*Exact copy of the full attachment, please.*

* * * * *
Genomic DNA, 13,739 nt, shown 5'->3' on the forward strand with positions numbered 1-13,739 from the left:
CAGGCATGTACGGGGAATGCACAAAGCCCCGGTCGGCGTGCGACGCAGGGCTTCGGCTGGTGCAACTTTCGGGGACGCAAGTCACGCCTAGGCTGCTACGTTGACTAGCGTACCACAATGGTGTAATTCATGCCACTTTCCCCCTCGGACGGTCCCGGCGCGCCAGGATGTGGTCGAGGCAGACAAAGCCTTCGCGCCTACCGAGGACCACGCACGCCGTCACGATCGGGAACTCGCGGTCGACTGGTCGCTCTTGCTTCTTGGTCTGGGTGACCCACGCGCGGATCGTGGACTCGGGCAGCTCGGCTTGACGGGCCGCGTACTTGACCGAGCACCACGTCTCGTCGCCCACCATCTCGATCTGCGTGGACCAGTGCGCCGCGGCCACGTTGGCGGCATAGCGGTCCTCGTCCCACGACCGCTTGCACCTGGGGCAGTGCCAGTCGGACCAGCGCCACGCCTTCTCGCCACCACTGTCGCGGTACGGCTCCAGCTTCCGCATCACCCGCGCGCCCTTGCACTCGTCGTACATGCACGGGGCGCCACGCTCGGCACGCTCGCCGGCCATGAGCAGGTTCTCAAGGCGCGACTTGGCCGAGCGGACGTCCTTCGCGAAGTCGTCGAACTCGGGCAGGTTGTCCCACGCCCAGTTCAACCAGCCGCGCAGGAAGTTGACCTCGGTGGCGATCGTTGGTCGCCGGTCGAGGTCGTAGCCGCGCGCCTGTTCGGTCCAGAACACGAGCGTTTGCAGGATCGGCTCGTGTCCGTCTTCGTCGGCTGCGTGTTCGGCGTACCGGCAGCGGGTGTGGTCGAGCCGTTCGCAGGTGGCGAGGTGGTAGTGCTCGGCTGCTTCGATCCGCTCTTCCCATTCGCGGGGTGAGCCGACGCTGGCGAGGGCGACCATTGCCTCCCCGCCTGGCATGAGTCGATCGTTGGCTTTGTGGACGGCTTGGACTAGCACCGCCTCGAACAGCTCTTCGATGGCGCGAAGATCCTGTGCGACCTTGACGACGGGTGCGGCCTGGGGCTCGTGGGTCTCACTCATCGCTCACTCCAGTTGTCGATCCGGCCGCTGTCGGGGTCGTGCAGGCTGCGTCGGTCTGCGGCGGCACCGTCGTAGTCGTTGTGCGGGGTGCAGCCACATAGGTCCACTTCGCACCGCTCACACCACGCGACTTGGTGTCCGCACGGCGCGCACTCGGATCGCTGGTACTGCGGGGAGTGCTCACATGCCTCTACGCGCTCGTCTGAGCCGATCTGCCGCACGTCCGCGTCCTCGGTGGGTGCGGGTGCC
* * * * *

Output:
Genomic DNA, 13,739 nt, shown 5'->3' on the forward strand with positions numbered 1-13,739 from the left:
CAGGCATGTACGGGGAATGCACAAAGCCCCGGTCGGCGTGCGACGCAGGGCTTCGGCTGGTGCAACTTTCGGGGACGCAAGTCACGCCTAGGCTGCTACGTTGACTAGCGTACCACAATGGTGTAATTCATGCCACTTTCCCCCTCGGACGGTCCCGGCGCGCCAGGATGTGGTCGAGGCAGACAAAGCCTTCGCGCCTACCGAGGACCACGCACGCCGTCACGATCGGGAACTCGCGGTCGACTGGTCGCTCTTGCTTCTTGGTCTGGGTGACCCACGCGCGGATCGTGGACTCGGGCAGCTCGGCTTGACGGGCCGCGTACTTGACCGAGCACCACGTCTCGTCGCCCACCATCTCGATCTGCGTGGACCAGTGCGCCGCGGCCACGTTGGCGGCATAGCGGTCCTCGTCCCACGACCGCTTGCACCTGGGGCAGTGCCAGTCGGACCAGCGCCACGCCTTCTCGCCACCACTGTCGCGGTACGGCTCCAGCTTCCGCATCACCCGCGCGCCCTTGCACTCGTCGTACATGCACGGGGCGCCACGCTCGGCACGCTCGCCGGCCATGAGCAGGTTCTCAAGGCGCGACTTGGCCGAGCGGACGTCCTTCGCGAAGTCGTCGAACTCGGGCAGGTTGTCCCACGCCCAGTTCAACCAGCCGCGCAGGAAGTTGACCTCGGTGGCGATCGTTGGTCGCCGGTCGAGGTCGTAGCCGCGCGCCTGTTCGGTCCAGAACACGAGCGTTTGCAGGATCGGCTCGTGTCCGTCTTCGTCGGCTGCGTGTTCGGCGTACCGGCAGCGGGTGTGGTCGAGCCGTTCGCAGGTGGCGAGGTGGTAGTGCTCGGCTGCTTCGATCCGCTCTTCCCATTCGCGGGGTGAGCCGACGCTGGCGAGGGCGACCATTGCCTCCCCGCCTGGCATGAGTCGATCGTTGGCTTTGTGGACGGCTTGGACTAGCACCGCCTCGAACAGCTCTTCGATGGCGCGAAGATCCTGTGCGACCTTGACGACGGGTGCGGCCTGGGGCTCGTGGGTCTCACTCATCGCTCACTCCAGTTGTCGATCCGGCCGCTGTCGGGGTCGTGCAGGCTGCGTCGGTCTGCGGCGGCACCGTCGTAGTCGTTGTGCGGGGTGCAGCCACATAGGTCCACTTCGCACCGCTCACACCACGCGACTTGGTGTCCGCACGGCGCGCACTCGGATCGCTGGTACTGCGGGGAGTGCTCACATGCCTCTACGCGCTCGTCTGAGCCGATCTGCCGCACGTCCGCGTCCTCGGTGGGTGCGGGTGCC